Bisphosphonate Use Linked to Reduced Colorectal Cancer Risk

On analysis of specific bisphosphonates, effect significant only for risedronic acid

THURSDAY, Feb. 23 (HealthDay News) -- Exposure to bisphosphonates (BPs) is associated with a reduction in the risk of colorectal cancer (CRC), a reduction that is significant only for risedronic acid, according to a study published in the March 1 issue of Cancer.

Harminder Singh, M.D., M.P.H., from the University of Manitoba in Winnipeg, Canada, and colleagues identified 5,425 patients diagnosed with CRC from 2000 to 2009 who had been living in Manitoba for at least five years prior to diagnosis. Using incidence density sampling, each case was matched for age, sex, and duration of residence in Manitoba with 10 controls (54,242 controls). Exposure to BPs was determined, and its effect on CRC incidence was assessed, after adjusting for health care use, medical procedures, socioeconomic status, and pre-existing health conditions.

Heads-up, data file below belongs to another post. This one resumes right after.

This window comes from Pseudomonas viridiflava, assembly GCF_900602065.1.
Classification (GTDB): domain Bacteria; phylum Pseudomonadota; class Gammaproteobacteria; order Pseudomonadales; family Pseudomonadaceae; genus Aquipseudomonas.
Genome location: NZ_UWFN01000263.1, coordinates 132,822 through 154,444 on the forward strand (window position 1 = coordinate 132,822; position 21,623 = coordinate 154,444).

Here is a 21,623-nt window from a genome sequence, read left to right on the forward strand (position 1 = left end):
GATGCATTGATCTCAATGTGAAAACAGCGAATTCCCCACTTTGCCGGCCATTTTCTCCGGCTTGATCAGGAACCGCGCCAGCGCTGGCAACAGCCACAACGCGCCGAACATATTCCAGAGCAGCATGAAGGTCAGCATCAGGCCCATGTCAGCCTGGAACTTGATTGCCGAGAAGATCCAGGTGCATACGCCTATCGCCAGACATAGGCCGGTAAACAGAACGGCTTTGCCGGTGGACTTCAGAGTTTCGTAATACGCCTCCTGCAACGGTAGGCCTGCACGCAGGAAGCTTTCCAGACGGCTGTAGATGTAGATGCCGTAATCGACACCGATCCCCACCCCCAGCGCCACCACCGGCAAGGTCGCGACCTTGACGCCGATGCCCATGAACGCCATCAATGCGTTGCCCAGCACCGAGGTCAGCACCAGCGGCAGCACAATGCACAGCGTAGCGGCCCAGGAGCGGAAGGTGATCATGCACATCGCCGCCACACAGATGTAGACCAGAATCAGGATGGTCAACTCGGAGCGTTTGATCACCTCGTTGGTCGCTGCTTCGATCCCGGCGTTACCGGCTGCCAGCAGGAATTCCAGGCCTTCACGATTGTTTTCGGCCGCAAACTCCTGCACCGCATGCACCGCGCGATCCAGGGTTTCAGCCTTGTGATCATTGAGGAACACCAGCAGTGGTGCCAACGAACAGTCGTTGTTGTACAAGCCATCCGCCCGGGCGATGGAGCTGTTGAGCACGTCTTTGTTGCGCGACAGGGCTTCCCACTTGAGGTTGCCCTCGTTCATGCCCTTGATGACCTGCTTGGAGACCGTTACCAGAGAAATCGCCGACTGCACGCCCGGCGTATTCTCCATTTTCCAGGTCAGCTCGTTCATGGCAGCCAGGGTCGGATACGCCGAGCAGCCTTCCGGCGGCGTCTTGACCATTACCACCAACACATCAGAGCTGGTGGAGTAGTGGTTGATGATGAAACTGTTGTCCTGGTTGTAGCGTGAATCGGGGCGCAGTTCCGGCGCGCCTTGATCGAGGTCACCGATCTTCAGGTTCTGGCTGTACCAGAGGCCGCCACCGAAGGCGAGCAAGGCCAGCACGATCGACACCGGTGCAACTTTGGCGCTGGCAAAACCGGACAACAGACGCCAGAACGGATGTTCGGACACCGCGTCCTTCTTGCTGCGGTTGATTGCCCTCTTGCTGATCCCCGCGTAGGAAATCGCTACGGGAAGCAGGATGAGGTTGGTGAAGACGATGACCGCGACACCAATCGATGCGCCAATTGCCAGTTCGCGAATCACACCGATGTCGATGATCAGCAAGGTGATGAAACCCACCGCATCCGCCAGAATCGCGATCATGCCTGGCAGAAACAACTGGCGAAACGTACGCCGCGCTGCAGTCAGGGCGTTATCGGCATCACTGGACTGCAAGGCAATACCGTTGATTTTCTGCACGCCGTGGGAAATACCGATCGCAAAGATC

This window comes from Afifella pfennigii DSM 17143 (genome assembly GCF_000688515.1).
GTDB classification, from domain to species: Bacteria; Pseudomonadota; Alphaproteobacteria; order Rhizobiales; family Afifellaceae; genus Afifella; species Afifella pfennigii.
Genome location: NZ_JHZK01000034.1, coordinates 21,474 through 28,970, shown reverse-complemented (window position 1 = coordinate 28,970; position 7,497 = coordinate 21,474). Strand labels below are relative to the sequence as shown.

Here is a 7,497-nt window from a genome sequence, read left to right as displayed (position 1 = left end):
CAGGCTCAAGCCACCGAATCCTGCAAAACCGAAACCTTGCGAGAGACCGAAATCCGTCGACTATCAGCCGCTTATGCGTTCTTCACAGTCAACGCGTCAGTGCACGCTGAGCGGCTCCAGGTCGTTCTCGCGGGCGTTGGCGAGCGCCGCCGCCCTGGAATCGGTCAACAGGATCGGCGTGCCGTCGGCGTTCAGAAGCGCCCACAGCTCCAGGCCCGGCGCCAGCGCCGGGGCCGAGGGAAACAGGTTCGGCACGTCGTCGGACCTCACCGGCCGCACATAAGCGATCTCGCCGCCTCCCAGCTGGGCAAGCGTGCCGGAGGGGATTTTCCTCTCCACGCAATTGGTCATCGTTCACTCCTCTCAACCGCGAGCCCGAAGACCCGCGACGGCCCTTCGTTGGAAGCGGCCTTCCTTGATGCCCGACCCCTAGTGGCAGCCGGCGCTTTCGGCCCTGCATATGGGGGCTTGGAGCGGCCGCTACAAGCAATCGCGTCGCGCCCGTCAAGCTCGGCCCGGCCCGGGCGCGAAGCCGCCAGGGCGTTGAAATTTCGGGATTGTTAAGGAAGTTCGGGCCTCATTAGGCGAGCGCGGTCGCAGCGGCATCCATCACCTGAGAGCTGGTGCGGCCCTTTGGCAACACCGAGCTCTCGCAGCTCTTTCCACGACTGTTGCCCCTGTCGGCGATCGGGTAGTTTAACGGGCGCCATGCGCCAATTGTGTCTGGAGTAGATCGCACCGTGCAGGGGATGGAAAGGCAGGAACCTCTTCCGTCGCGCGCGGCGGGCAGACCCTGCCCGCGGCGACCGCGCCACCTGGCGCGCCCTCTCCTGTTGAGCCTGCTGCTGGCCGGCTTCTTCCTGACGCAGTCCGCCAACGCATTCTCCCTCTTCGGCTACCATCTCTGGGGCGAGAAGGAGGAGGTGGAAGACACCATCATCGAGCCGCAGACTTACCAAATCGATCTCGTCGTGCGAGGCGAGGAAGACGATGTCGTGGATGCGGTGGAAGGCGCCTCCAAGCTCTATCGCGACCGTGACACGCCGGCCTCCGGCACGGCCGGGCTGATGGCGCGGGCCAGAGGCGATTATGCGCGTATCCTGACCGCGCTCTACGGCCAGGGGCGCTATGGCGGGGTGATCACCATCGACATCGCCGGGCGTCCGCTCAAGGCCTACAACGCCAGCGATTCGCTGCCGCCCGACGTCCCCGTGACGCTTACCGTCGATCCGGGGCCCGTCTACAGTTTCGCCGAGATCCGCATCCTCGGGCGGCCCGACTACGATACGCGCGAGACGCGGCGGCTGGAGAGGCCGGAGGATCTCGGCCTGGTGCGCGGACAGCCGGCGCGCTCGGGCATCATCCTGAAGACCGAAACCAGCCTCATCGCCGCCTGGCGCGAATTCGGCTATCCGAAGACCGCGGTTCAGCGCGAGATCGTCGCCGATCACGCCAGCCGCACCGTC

The researchers found that, on multivariate analysis, BP exposure correlated with a reduced risk of CRC (two to 13 prescriptions over at least five years: odds ratio [OR], 0.84; 95 percent confidence interval [CI], 0.71 to 1.00; ≥14 prescriptions over at least five years: OR, 0.78; 95 percent CI, 0.65 to 0.94). The effect was significant only for risedronic acid (OR, 0.50) when the effect of specific BP agents was assessed. Increasing duration or cumulative dose of alendronic acid had no significant effect.

"Additional studies are needed to confirm these findings and to determine the cost-benefit ratio for the use of BPs, a class of agents commonly used in the elderly, which comprise a population at risk for both osteoporosis and CRC," the authors write.

One of the authors disclosed financial ties to the pharmaceutical industry.

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